COVID-19 epidemic in UK shrinking, R-rate estimated below 1

The number of new infections across Britain is shrinking by between 0% and 2% every day, the UK Government Office for Science said, after it was estimated to be growing between 0% and 2% in last week's release

  
Founder of Express Test Nick Markham has a swab taken at a new COVID-19 testing facility at Gatwick airport, amid the coronavirus disease (COVID-19) outbreak, in Crawley, Britain, November 27, 2020.

Founder of Express Test Nick Markham has a swab taken at a new COVID-19 testing facility at Gatwick airport, amid the coronavirus disease (COVID-19) outbreak, in Crawley, Britain, November 27, 2020.

Reuters/Peter Nicholls

LONDON - The COVID-19 epidemic in Britain has retreated slightly, with the reproduction "R" number estimated to be below 1, suggesting that England's second national lockdown is stemming infections, government scientists said on Friday.

The number of new infections across Britain is shrinking by between 0% and 2% every day, the UK Government Office for Science said, after it was estimated to be growing between 0% and 2% in last week's release.

The R number was estimated to be between 0.9 and 1, meaning every 10 people infected will go on to infect between 9 and 10 people, down from last week's range of 1.0-1.1.

Government scientists said the estimates were based on latest data for the United Kingdom up to Nov. 24, but that lags meant the impact of national restrictions introduced in England on Nov. 5 were only just being seen and could not yet be fully evaluated.

"R estimates for England may continue to decline in the future and may be below 1 for all regions already," the Government Office for Science said in a statement.

The lockdown in England - home to around 85% of the UK's total population - expires on Wednesday and will be replaced with a regional system of tiered restrictions.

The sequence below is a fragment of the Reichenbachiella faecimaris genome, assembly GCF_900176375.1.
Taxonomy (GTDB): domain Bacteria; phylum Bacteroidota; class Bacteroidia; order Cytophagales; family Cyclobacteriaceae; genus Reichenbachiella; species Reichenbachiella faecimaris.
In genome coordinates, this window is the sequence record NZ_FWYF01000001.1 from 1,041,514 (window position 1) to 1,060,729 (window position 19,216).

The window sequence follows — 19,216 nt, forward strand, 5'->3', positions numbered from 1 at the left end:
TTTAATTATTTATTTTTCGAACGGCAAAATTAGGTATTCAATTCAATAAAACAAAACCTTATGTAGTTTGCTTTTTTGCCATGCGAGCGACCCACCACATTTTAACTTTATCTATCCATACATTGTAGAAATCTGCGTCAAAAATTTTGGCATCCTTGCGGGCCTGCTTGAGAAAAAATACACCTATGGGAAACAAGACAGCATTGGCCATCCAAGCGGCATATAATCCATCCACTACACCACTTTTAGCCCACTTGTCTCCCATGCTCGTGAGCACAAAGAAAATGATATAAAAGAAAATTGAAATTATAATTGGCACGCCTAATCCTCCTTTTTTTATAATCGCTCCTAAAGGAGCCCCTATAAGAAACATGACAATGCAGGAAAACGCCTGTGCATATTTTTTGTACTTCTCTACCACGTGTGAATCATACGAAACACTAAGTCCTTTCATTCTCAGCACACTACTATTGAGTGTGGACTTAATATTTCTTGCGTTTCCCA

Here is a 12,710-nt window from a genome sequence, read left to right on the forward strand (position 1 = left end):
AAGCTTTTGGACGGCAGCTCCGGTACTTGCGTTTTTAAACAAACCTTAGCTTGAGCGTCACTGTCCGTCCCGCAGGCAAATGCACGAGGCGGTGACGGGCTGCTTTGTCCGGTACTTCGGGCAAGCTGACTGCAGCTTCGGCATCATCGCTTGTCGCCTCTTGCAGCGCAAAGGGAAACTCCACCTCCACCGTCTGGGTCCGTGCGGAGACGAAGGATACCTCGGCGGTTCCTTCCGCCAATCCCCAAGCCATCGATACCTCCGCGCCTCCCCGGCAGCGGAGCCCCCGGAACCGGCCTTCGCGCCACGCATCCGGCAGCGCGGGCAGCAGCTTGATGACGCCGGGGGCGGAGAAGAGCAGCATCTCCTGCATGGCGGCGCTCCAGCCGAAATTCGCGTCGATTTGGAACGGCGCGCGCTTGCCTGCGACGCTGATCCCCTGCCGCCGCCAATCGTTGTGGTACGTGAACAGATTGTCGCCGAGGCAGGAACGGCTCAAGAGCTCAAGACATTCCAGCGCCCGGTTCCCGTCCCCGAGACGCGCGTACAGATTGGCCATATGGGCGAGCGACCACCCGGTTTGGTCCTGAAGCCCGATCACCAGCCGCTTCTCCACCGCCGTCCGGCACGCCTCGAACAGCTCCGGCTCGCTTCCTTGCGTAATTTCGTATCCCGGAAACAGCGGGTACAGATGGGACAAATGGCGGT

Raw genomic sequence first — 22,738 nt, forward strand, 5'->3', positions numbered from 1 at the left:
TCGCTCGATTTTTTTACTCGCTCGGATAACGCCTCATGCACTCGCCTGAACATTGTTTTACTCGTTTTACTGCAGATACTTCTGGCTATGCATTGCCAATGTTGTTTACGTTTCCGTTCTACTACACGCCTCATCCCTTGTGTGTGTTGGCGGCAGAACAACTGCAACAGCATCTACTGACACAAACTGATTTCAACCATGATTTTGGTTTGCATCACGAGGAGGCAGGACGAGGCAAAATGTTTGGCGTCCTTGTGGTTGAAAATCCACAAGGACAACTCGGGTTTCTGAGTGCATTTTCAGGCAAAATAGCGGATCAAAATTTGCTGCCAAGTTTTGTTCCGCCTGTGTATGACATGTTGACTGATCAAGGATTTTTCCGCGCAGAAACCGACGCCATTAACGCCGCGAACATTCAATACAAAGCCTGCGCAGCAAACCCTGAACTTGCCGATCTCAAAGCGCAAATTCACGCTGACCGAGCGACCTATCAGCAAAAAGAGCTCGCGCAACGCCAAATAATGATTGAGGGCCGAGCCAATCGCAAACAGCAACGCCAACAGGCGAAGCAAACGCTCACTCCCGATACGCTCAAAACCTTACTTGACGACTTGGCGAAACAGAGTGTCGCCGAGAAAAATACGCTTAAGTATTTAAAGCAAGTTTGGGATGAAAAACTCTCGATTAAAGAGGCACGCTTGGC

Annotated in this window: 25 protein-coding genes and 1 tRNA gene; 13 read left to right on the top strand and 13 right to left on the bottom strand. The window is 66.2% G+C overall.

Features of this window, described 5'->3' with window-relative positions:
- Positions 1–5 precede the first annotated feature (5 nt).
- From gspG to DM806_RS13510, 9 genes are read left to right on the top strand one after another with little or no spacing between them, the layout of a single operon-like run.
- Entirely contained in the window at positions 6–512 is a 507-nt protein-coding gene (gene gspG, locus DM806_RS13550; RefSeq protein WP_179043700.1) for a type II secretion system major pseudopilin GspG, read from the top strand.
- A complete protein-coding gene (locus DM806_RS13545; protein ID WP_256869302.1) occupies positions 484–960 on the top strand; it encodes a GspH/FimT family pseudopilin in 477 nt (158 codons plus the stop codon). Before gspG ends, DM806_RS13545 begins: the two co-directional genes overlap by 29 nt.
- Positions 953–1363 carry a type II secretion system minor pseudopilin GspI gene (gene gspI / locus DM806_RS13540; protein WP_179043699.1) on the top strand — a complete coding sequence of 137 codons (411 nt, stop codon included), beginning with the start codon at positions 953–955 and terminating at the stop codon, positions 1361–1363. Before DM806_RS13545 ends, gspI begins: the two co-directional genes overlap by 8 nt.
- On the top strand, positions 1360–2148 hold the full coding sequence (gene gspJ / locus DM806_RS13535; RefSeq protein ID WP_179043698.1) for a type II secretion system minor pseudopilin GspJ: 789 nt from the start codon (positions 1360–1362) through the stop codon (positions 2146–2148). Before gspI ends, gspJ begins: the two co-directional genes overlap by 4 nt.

SOME CHRISTMAS CHEER

A third of England is facing the strictest COVID curbs after the previous tier system - imposed before the lockdown - failed to keep infection rates down. That resulted in Prime Minister Boris Johnson announcing the latest England-wide lockdown on Oct. 31.  

The stricter tier system comes ahead of a planned loosening of rules for Christmas, when three households will be able to come together indoors over a period of five days.

While the scientists' advice to relax rules for no longer than a week - and focus on limiting household bubbles and not just numbers of contacts - is being followed, a note from the government pandemic modelling subgroup SPI-M-O said the loosening of rules over the Christmas period still posed risks.

"Any relaxation over the festive period will result in increased transmission and increased prevalence, potentially by a large amount," it said in a final version of a note dated Nov. 18 and published on Friday.

(Reporting by Alistair Smout; Editing by Kate Holton, Stephen Addison and Gareth Jones) ((alistair.smout@thomsonreuters.com; +44 207 542 7064; Reuters Messaging: alistair.smout.thomsonreuters.com@reuters.net))

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